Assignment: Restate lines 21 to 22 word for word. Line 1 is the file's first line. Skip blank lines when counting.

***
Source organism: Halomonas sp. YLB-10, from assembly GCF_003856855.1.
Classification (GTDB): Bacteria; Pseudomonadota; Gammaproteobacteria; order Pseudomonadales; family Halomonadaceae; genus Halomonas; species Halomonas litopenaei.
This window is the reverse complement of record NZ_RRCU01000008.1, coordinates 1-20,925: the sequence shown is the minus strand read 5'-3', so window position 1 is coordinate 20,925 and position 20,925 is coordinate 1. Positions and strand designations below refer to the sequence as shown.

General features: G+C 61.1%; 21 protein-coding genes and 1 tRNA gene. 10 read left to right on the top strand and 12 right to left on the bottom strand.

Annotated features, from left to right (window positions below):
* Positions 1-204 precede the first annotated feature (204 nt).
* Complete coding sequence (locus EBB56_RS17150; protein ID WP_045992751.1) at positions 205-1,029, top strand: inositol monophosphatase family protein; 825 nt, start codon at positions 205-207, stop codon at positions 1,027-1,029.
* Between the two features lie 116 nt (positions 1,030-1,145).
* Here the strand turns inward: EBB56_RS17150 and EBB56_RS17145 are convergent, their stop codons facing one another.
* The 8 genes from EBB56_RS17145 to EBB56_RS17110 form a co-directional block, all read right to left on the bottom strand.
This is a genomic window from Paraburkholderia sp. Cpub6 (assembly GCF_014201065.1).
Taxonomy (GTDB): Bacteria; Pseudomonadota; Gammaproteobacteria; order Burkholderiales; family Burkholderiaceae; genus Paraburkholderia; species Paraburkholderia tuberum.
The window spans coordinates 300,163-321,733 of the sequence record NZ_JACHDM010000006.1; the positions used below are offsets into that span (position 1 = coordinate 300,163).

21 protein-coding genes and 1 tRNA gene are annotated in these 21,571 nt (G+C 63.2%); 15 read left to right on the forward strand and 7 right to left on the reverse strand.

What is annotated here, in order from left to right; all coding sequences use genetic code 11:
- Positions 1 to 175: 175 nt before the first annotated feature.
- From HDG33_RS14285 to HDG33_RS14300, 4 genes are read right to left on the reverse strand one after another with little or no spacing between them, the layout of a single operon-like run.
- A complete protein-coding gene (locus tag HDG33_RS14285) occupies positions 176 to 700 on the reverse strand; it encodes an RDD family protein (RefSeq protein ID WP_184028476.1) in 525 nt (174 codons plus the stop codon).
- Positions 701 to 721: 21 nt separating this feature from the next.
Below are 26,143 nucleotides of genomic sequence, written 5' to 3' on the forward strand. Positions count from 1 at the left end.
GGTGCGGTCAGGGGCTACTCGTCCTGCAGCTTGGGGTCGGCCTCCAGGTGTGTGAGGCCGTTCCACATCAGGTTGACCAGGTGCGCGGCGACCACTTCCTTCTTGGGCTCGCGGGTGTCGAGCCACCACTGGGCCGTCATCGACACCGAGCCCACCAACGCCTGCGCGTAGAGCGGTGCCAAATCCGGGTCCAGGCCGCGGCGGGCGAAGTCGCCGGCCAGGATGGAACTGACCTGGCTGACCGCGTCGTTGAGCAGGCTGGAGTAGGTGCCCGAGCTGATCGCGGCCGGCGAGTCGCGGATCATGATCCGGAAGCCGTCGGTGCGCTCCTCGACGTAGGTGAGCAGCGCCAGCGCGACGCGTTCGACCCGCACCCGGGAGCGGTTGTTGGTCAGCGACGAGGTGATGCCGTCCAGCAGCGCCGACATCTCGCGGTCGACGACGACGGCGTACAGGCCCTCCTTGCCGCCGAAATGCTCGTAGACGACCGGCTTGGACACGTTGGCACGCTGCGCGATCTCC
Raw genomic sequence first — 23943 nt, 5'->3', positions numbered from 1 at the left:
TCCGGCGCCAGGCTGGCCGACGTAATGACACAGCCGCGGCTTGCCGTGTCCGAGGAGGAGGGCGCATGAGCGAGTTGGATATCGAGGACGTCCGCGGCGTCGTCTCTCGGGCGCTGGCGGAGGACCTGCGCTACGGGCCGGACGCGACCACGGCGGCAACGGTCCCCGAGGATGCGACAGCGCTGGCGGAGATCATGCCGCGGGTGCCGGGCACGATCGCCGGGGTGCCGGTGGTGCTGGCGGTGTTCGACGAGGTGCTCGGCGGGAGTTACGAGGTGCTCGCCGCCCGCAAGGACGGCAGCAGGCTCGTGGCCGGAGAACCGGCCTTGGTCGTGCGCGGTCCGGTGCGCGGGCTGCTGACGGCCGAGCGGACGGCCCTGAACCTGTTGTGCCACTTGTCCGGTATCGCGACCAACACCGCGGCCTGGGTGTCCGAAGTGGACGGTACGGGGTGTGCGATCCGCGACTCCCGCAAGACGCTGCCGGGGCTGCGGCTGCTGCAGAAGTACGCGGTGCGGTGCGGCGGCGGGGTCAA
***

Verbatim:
GGTGCGGTCAGGGGCTACTCGTCCTGCAGCTTGGGGTCGGCCTCCAGGTGTGTGAGGCCGTTCCACATCAGGTTGACCAGGTGCGCGGCGACCACTTCCTTCTTGGGCTCGCGGGTGTCGAGCCACCACTGGGCCGTCATCGACACCGAGCCCACCAACGCCTGCGCGTAGAGCGGTGCCAAATCCGGGTCCAGGCCGCGGCGGGCGAAGTCGCCGGCCAGGATGGAACTGACCTGGCTGACCGCGTCGTTGAGCAGGCTGGAGTAGGTGCCCGAGCTGATCGCGGCCGGCGAGTCGCGGATCATGATCCGGAAGCCGTCGGTGCGCTCCTCGACGTAGGTGAGCAGCGCCAGCGCGACGCGTTCGACCCGCACCCGGGAGCGGTTGTTGGTCAGCGACGAGGTGATGCCGTCCAGCAGCGCCGACATCTCGCGGTCGACGACGACGGCGTACAGGCCCTCCTTGCCGCCGAAATGCTCGTAGACGACCGGCTTGGACACGTTGGCACGCTGCGCGATCTCC
Raw genomic sequence first — 23943 nt, 5'->3', positions numbered from 1 at the left: